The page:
A friend from college sends me an actual letter and a snapshot where she sits on a wall in front of a lion’s cage, the hindquarters and a tail glimpsed through bars in the background. Her daughter stands beside her in a sweet flowered dress, her dark hair a wave of preteen style. The twin boys sit on her lap, one with a balloon on a string, most of its green orb floating out of view. The other one has shaped his lips into a horror movie scream and squinted his eyes into tears. My friend’s mouth is hidden by the boy with the balloon, so I cannot tell if she is smiling, but her eyes are a glassed helplessness, an empty pond cleared by acid rain. Her letter speaks of memory: our days hiking the Pacific Coast Trail, the summer after graduation, how we lugged our painting supplies and ate Irish cheddar on bread while we listened to the laughter of some stream just out of view. Once we skinny-dipped in a pool of water so cold our skin shrank and hardened as we searched for the breath and strength to climb out. The ink on these pages looks wet as I read.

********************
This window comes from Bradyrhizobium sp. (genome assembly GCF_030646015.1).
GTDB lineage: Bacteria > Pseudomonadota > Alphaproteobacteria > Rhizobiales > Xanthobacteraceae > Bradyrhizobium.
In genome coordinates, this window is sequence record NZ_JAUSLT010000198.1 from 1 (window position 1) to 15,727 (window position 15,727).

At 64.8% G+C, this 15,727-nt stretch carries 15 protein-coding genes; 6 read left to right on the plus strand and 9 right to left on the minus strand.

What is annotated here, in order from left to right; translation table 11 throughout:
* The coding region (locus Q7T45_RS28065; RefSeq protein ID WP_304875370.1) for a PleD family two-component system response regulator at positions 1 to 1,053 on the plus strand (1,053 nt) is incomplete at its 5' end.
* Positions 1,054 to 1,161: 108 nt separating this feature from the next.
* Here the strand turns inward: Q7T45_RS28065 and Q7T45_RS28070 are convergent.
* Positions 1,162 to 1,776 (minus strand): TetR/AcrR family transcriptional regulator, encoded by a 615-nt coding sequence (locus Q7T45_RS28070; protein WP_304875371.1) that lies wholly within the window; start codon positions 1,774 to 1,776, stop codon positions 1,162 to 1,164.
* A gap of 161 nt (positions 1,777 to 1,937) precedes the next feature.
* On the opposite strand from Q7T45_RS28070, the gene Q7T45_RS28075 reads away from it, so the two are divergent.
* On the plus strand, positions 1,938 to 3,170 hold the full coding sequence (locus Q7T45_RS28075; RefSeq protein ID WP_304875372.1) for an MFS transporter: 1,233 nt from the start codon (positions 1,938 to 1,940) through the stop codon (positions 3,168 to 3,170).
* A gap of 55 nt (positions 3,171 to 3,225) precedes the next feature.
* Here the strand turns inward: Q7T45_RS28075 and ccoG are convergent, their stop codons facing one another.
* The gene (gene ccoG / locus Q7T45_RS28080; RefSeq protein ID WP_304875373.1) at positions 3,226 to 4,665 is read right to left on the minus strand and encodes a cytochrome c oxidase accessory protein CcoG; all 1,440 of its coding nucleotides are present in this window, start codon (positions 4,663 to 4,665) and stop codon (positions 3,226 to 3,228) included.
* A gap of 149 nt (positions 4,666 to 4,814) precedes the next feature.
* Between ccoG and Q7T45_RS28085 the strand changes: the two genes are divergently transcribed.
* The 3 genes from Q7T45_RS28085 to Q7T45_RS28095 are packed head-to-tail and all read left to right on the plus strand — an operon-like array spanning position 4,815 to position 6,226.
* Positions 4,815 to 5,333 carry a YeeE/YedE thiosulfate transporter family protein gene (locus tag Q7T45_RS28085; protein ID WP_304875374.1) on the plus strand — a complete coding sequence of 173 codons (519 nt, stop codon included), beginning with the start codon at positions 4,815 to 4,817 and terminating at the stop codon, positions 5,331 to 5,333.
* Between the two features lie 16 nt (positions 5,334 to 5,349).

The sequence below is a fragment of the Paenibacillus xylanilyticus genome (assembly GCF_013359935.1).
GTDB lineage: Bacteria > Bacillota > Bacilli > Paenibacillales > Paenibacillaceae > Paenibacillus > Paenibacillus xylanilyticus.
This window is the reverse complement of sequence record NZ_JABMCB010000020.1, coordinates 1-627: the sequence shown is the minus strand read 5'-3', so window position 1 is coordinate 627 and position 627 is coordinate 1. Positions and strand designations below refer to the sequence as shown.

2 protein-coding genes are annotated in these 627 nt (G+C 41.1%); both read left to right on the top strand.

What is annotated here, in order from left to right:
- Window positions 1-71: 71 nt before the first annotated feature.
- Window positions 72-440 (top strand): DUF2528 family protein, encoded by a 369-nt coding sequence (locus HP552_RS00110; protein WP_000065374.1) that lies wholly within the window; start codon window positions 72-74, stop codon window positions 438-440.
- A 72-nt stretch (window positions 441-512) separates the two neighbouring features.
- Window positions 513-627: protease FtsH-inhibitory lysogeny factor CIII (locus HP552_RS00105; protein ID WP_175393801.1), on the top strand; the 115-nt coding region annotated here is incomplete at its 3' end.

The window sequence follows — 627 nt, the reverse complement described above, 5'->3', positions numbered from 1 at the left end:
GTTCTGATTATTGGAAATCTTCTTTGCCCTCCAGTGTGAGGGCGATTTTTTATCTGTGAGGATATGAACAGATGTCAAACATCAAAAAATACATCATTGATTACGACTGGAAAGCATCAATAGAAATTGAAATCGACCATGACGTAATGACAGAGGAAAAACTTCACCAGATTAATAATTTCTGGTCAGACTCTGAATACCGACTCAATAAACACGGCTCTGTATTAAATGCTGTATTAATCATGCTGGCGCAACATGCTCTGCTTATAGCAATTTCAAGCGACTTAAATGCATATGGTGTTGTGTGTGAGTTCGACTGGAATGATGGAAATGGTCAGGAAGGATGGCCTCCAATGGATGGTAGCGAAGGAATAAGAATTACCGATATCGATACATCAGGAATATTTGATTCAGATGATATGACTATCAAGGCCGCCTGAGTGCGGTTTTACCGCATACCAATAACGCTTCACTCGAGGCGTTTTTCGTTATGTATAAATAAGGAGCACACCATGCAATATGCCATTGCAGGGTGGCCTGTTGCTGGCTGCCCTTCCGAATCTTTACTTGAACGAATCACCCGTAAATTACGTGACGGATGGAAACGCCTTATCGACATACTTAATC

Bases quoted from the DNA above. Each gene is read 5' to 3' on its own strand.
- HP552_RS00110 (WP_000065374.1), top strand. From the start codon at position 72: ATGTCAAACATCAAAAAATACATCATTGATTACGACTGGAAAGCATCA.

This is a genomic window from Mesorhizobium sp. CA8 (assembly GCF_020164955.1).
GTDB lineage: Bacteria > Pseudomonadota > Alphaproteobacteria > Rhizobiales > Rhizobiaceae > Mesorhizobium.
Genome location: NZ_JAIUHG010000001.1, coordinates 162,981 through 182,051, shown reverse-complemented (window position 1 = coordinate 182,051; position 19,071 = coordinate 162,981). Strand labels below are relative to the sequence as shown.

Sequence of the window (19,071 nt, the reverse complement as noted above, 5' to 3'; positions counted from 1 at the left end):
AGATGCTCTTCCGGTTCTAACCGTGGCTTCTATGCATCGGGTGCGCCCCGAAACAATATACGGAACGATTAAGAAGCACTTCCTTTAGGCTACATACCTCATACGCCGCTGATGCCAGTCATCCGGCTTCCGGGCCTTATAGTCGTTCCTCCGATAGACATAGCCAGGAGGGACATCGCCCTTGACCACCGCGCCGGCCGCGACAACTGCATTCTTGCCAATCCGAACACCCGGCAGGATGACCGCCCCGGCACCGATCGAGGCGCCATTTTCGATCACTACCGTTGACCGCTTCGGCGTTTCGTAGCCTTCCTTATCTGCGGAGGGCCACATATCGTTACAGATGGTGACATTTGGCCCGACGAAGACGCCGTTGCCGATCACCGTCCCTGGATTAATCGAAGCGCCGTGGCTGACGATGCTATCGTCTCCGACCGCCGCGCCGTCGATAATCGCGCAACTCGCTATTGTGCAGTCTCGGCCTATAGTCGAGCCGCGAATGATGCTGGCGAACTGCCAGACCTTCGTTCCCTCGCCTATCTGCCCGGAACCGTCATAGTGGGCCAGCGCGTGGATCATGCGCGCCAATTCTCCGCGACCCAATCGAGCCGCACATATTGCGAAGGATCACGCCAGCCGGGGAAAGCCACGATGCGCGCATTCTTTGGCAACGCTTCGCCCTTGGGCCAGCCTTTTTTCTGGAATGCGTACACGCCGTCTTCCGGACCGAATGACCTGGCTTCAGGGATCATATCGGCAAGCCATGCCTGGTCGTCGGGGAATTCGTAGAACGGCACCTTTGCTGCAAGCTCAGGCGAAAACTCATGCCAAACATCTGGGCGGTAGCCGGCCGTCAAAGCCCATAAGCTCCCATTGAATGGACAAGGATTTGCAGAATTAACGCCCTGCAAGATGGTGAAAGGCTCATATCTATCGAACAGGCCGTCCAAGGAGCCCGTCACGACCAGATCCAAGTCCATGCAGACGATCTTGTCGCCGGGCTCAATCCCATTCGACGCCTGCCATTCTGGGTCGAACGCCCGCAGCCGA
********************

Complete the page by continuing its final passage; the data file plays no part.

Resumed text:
At the end she writes: I looked for a picture of me so you would see how I am now, but I could only find this one of a woman with three children. She seems about my age.
Beth Konkoski is a writer and high school English teacher living in Northern Virginia with her husband and two children. Her work has been published in numerous literary journals including: Mid-American Review, The Baltimore Review, Smokelong Quarterly, and New Delta Review. She writes fiction, poetry, and non-fiction, and is interested in which will emerge from her early drafts. While not very good at tweeting, she can be found at @beth_konkoski.